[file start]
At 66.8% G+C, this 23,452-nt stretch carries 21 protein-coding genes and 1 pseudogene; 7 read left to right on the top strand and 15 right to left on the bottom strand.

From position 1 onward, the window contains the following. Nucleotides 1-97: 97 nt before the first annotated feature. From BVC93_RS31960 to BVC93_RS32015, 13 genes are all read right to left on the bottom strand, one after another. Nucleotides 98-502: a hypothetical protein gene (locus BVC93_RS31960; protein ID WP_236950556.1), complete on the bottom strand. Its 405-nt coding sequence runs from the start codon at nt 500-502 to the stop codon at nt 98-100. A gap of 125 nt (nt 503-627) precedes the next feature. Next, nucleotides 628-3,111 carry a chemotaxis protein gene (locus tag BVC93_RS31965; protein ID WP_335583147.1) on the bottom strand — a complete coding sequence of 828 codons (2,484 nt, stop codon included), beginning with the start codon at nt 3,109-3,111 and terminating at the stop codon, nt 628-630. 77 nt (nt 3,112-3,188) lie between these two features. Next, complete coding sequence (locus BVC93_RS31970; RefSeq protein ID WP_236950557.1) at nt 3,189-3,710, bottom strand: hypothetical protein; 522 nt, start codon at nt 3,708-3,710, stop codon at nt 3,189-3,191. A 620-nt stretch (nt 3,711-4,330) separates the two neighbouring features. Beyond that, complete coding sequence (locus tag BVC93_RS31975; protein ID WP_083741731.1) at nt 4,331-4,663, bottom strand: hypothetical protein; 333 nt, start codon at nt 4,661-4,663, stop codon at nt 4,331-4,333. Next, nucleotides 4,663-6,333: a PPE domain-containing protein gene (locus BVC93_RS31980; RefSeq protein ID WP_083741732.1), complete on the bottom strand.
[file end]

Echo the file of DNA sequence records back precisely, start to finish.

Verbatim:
At 66.8% G+C, this 23,452-nt stretch carries 21 protein-coding genes and 1 pseudogene; 7 read left to right on the top strand and 15 right to left on the bottom strand.

From position 1 onward, the window contains the following. Nucleotides 1-97: 97 nt before the first annotated feature. From BVC93_RS31960 to BVC93_RS32015, 13 genes are all read right to left on the bottom strand, one after another. Nucleotides 98-502: a hypothetical protein gene (locus BVC93_RS31960; protein ID WP_236950556.1), complete on the bottom strand. Its 405-nt coding sequence runs from the start codon at nt 500-502 to the stop codon at nt 98-100. A gap of 125 nt (nt 503-627) precedes the next feature. Next, nucleotides 628-3,111 carry a chemotaxis protein gene (locus tag BVC93_RS31965; protein ID WP_335583147.1) on the bottom strand — a complete coding sequence of 828 codons (2,484 nt, stop codon included), beginning with the start codon at nt 3,109-3,111 and terminating at the stop codon, nt 628-630. 77 nt (nt 3,112-3,188) lie between these two features. Next, complete coding sequence (locus BVC93_RS31970; RefSeq protein ID WP_236950557.1) at nt 3,189-3,710, bottom strand: hypothetical protein; 522 nt, start codon at nt 3,708-3,710, stop codon at nt 3,189-3,191. A 620-nt stretch (nt 3,711-4,330) separates the two neighbouring features. Beyond that, complete coding sequence (locus tag BVC93_RS31975; protein ID WP_083741731.1) at nt 4,331-4,663, bottom strand: hypothetical protein; 333 nt, start codon at nt 4,661-4,663, stop codon at nt 4,331-4,333. Next, nucleotides 4,663-6,333: a PPE domain-containing protein gene (locus BVC93_RS31980; RefSeq protein ID WP_083741732.1), complete on the bottom strand.